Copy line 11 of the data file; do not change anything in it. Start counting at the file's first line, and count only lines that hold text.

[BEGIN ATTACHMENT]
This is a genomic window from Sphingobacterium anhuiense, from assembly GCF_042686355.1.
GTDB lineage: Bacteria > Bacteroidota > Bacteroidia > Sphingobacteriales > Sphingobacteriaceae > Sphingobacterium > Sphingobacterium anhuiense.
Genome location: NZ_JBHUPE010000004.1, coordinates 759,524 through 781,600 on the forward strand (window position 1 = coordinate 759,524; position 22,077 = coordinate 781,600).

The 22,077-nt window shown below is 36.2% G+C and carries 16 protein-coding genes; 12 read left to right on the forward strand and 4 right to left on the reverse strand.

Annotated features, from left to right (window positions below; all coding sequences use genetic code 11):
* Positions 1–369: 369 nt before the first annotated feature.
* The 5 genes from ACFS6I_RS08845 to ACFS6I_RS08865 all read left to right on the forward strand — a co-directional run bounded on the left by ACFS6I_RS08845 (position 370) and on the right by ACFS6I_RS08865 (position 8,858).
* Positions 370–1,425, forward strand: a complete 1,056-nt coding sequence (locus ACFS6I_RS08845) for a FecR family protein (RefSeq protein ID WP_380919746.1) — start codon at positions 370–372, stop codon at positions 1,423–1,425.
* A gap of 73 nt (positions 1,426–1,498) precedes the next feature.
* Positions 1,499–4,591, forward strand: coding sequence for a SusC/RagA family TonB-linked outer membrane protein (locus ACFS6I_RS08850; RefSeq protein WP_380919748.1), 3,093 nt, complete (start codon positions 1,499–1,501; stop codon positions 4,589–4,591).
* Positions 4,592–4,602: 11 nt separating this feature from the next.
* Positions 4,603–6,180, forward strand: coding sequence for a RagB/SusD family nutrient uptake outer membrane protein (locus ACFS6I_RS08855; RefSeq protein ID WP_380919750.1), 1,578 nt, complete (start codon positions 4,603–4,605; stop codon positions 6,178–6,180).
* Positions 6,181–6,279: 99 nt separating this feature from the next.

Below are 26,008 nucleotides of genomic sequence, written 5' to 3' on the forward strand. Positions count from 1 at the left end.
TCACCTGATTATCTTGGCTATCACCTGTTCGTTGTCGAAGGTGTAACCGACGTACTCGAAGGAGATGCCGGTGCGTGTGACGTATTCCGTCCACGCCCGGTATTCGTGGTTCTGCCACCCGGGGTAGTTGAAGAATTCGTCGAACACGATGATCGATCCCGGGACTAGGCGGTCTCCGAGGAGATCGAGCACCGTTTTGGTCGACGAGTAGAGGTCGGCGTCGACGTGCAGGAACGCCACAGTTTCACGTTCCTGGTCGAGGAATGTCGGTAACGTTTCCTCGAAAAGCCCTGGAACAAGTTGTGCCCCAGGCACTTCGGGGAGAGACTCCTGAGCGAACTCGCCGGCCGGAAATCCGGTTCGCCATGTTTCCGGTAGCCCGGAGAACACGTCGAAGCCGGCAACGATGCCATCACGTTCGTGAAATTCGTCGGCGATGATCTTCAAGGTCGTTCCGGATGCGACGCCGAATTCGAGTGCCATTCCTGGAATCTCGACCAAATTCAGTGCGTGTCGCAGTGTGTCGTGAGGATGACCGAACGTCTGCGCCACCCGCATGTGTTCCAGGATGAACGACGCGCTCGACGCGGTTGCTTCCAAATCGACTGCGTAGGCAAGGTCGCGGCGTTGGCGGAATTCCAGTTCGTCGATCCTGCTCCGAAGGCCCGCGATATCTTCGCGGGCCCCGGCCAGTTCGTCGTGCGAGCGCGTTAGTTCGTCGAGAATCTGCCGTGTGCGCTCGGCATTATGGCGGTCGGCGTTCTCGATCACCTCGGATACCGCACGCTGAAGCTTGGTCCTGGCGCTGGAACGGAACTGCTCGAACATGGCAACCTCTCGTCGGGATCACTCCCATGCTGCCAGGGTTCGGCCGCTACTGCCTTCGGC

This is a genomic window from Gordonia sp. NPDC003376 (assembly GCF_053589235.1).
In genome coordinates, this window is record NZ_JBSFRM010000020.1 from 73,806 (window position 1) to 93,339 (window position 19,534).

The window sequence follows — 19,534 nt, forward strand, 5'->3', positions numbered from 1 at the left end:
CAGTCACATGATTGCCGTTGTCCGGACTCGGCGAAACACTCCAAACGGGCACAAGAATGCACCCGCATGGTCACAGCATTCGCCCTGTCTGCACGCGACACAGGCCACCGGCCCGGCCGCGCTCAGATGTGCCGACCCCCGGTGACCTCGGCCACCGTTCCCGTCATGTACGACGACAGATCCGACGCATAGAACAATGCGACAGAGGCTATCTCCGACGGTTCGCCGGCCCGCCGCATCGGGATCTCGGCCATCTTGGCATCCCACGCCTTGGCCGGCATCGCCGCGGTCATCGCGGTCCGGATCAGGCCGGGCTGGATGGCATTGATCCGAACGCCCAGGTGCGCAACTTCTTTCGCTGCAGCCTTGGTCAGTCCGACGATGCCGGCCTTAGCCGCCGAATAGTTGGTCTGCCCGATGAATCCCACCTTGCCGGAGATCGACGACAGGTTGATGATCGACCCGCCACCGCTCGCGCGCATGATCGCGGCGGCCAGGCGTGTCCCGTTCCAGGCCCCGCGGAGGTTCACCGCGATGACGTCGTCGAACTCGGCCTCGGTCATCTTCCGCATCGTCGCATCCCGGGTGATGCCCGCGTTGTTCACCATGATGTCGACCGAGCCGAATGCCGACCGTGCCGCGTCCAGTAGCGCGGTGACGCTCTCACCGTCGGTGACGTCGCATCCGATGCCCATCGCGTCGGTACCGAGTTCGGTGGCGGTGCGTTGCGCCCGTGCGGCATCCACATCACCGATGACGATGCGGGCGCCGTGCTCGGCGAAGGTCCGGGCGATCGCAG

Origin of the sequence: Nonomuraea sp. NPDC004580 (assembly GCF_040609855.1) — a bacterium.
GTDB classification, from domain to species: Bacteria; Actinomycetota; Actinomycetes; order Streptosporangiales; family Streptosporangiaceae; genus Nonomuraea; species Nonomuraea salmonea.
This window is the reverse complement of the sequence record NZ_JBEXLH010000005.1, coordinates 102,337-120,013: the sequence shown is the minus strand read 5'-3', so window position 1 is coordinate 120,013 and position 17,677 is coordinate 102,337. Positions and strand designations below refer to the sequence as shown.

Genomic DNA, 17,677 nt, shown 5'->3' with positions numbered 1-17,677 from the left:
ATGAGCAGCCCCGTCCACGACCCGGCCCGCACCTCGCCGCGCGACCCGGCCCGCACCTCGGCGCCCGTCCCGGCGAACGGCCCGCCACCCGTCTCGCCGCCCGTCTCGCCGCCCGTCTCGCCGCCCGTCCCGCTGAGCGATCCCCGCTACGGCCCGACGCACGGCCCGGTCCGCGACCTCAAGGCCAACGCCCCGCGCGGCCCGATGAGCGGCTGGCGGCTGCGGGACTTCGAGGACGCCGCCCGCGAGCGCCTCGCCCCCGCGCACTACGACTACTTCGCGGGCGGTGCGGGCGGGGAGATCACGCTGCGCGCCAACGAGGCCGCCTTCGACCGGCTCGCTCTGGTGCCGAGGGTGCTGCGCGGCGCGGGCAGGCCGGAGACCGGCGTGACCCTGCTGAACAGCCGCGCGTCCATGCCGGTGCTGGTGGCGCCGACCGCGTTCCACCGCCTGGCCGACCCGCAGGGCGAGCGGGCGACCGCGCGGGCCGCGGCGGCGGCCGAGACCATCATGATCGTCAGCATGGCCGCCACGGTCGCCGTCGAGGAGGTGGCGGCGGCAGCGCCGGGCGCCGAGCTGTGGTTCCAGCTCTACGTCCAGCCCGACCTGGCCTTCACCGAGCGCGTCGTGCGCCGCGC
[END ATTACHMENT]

* Positions 4,592–4,602: 11 nt separating this feature from the next.